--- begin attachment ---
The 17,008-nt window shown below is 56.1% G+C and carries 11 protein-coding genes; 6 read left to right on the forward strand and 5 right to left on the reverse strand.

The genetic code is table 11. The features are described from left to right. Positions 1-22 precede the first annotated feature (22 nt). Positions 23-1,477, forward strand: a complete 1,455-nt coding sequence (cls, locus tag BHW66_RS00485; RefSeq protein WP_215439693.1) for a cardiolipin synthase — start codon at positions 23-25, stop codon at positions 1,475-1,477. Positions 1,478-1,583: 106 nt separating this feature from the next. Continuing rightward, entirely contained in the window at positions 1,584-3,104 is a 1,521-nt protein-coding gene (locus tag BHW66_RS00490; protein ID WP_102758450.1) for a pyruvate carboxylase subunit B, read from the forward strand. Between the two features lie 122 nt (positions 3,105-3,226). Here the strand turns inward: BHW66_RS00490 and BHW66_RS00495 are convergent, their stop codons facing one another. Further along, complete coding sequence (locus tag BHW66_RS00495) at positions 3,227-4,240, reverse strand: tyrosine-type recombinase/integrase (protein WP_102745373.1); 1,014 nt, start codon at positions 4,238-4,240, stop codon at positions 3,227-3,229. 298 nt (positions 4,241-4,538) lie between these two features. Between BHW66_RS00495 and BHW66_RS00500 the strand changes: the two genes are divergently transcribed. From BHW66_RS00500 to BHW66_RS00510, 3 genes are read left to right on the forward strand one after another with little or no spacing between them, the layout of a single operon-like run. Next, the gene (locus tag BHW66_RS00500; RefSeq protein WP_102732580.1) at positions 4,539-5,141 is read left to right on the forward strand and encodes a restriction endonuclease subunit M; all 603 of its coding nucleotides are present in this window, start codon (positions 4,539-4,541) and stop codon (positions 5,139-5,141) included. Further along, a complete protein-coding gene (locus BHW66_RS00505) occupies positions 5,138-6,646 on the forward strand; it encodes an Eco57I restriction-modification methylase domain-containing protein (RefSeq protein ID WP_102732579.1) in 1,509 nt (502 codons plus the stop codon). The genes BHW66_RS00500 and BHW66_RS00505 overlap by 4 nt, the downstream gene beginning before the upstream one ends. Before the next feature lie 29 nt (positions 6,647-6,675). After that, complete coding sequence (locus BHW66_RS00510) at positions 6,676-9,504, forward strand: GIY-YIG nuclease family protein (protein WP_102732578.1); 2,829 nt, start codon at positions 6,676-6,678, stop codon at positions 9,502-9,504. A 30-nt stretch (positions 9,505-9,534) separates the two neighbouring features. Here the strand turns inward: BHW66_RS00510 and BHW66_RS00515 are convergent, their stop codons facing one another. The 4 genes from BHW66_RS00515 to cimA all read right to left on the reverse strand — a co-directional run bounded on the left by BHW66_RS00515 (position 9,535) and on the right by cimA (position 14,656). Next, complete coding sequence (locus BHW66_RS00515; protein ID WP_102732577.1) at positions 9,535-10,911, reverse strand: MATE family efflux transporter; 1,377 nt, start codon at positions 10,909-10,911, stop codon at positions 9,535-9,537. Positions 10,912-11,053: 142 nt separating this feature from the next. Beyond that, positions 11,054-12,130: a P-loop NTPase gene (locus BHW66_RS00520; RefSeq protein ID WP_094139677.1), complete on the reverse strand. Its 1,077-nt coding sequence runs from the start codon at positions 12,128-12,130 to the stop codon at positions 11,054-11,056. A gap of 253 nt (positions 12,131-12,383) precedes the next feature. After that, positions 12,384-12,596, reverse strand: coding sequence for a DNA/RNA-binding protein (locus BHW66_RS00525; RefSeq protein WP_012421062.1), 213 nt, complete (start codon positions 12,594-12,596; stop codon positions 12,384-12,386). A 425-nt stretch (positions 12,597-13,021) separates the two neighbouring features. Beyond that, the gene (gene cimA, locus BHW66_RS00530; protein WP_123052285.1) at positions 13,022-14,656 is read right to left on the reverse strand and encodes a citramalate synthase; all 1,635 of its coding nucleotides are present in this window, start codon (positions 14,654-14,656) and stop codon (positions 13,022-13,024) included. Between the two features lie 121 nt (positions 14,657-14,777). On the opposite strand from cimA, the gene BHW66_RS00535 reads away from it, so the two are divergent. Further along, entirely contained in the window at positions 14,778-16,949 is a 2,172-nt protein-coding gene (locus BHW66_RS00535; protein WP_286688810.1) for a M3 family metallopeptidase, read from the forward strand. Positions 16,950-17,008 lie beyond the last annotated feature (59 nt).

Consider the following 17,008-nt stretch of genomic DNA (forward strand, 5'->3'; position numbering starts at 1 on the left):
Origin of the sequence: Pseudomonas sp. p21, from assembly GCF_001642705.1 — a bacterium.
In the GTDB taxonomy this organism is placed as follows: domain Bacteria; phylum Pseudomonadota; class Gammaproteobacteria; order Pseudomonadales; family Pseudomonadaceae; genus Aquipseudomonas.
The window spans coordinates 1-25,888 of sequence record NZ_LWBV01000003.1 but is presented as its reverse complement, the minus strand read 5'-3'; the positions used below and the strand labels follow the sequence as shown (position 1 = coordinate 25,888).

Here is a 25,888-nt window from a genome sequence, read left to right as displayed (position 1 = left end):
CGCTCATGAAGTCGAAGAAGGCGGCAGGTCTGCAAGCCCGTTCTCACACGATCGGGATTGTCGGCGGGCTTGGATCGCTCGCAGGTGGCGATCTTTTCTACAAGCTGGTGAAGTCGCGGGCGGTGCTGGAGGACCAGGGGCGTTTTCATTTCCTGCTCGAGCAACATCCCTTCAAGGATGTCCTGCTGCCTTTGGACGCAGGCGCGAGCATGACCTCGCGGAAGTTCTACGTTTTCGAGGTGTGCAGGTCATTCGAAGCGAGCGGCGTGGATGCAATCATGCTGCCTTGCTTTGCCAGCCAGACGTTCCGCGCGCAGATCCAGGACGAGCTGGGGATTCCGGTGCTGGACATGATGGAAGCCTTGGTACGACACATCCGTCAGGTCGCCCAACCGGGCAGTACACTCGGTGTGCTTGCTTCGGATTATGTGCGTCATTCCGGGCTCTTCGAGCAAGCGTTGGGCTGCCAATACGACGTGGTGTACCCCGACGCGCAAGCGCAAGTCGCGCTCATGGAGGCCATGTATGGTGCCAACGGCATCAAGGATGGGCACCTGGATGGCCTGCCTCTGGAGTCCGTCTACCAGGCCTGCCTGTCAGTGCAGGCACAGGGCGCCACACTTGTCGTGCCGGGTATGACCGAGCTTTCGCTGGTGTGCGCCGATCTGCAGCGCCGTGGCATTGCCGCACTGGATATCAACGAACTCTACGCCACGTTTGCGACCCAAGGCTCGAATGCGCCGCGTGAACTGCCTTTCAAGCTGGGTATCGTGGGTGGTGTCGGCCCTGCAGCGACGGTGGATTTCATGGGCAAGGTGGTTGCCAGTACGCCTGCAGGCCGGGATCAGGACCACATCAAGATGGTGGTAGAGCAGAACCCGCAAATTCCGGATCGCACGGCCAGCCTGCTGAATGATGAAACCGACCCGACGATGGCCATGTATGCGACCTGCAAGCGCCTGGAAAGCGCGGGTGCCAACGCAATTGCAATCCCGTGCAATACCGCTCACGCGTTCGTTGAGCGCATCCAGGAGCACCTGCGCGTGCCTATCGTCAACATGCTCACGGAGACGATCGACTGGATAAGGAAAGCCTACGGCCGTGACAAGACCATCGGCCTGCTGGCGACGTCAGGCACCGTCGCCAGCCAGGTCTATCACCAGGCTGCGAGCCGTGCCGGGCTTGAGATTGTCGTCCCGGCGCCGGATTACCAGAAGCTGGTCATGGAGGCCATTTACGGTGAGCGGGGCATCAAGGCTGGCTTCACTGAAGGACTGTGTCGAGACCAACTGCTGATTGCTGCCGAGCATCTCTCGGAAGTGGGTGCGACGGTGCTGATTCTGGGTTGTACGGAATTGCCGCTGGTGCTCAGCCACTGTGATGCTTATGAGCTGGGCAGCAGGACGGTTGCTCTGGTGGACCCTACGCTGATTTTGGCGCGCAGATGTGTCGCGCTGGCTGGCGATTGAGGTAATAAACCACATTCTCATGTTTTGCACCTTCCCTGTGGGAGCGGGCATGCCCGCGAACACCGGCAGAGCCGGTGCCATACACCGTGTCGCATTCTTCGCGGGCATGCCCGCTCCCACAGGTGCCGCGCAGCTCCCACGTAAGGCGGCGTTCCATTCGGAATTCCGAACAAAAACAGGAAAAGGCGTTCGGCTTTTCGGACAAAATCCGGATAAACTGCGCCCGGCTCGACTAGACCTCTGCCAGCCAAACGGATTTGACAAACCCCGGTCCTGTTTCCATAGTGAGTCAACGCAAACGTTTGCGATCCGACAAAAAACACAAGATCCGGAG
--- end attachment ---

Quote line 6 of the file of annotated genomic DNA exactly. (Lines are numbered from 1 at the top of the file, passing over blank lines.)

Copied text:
The window spans coordinates 1-25,888 of sequence record NZ_LWBV01000003.1 but is presented as its reverse complement, the minus strand read 5'-3'; the positions used below and the strand labels follow the sequence as shown (position 1 = coordinate 25,888).